a city in S Michigan.
Here she learned that her beloved Amazan had just set sail for Albion.
Voltaire’s Romances Franois-Marie Arouet
Albion’s England is in no danger of incurring that sentence.
A History of English Literature George Saintsbury
The theatre of the Boulevard refused the drama; so the author’s rage against l’infame Albion was yet unappeased.
The Newcomes William Makepeace Thackeray
The Albion Dock could be readily enlarged to receive a ship of war.
The Last Voyage Lady (Annie Allnutt) Brassey
We shall have perfidious Albion caught in her own noose, as you shall see.
Springhaven R. D. Blackmore
And I know of no place where it could be established to so much advantage, as at Albion.
The Journal of Negro History, Volume 3, 1918 Various
He also made an astronomical instrument to which he gave the name “Albion,” and wrote a book describing the manner of using it.
Bell’s Cathedrals: The Cathedral Church of Saint Albans Thomas Perkins
Albion was “consid’able of a joker,” Mr. Peaslee reflected gloomily.
The Calico Cat Charles Miner Thompson
A fine little ship, called the Albion, of Bermuda, set on fire by the Glory.
The Life of Captain Matthew Flinders Ernest Scott
I only wish I could hope that you would stay in Albion and aid me.
The Hot Swamp R.M. Ballantyne
(archaic or poetic) Britain or England
ancient name of England, Old English, from Latin, sometimes said to be from the non-Indo-European base *alb “mountain,” which also is suggested as the source of Latin Alpes “Alps,” Albania, and Alba, an Irish name for “Scotland.” But more likely from Latin albus “white” (see alb), which would be an apt description of the chalk cliffs of the island’s southern coast.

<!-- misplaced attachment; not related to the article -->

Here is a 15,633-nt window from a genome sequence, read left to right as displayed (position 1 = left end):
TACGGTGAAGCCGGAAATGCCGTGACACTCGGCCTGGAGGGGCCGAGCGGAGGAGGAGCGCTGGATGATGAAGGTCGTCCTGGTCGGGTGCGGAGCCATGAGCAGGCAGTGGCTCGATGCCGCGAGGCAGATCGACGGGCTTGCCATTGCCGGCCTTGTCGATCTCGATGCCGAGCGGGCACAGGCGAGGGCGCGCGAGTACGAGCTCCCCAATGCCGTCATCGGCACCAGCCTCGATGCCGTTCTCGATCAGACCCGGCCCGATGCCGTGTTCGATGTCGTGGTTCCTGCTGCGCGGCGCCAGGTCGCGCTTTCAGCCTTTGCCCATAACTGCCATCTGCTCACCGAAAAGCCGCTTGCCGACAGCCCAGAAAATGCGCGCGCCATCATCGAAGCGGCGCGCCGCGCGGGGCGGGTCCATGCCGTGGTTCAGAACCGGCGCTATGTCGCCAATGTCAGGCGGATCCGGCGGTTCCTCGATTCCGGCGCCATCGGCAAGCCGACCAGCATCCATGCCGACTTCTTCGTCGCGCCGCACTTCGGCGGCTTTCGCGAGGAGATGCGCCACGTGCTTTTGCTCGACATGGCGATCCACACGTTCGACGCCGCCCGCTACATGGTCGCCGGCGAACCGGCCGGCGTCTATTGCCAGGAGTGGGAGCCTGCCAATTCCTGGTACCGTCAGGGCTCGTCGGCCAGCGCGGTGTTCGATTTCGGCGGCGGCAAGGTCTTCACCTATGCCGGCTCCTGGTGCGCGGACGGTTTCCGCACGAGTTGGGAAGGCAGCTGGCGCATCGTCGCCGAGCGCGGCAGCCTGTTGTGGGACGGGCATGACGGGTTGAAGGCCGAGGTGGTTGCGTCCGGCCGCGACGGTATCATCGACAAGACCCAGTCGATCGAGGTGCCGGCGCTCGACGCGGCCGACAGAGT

Breoton is garsecges ealond, ðæt wæs iu geara Albion haten. [translation of Bede’s “Historia Ecclesiastica Gentis Anglorum,” c.900 C.E.]
Perfidious Albion translates French rhetorical phrase la perfide Albion, said to have been in use since 16c. but popularized by Napoleon I in the recruiting drive of 1813, a reference to the supposedly treacherous policies of Britain when dealing with foreign powers.
the sodium end member of the plagioclase feldspar group, light-colored and found in alkalic igneous rocks. Historical Examples albite found at Mineral Hill, Pennsylvania, also exhibits the chatoyancy of moonstone. Birds and Nature, Vol. 12 No. 2 [July 1902] Various Some of the trachytic lavas are said to abound with crystals of albite. Narrative of […]
- Albizu campos
Pedro [pe-th raw] /ˈpɛ ðrɔ/ (Show IPA), 1891–1964, Puerto Rican political leader.
any of several trees and shrubs belonging to the genus Albizia, of the legume family, native to warm regions of the Old World, having feathery pinnate leaves, densely clustered flowers, and flat pods. Historical Examples The bark of the musuemba (albizzia coriaria) is largely used in the tanning of leather. Encyclopaedia Britannica, 11th Edition, Volume […]
air-launched ballistic missile. air-launched ballistic missile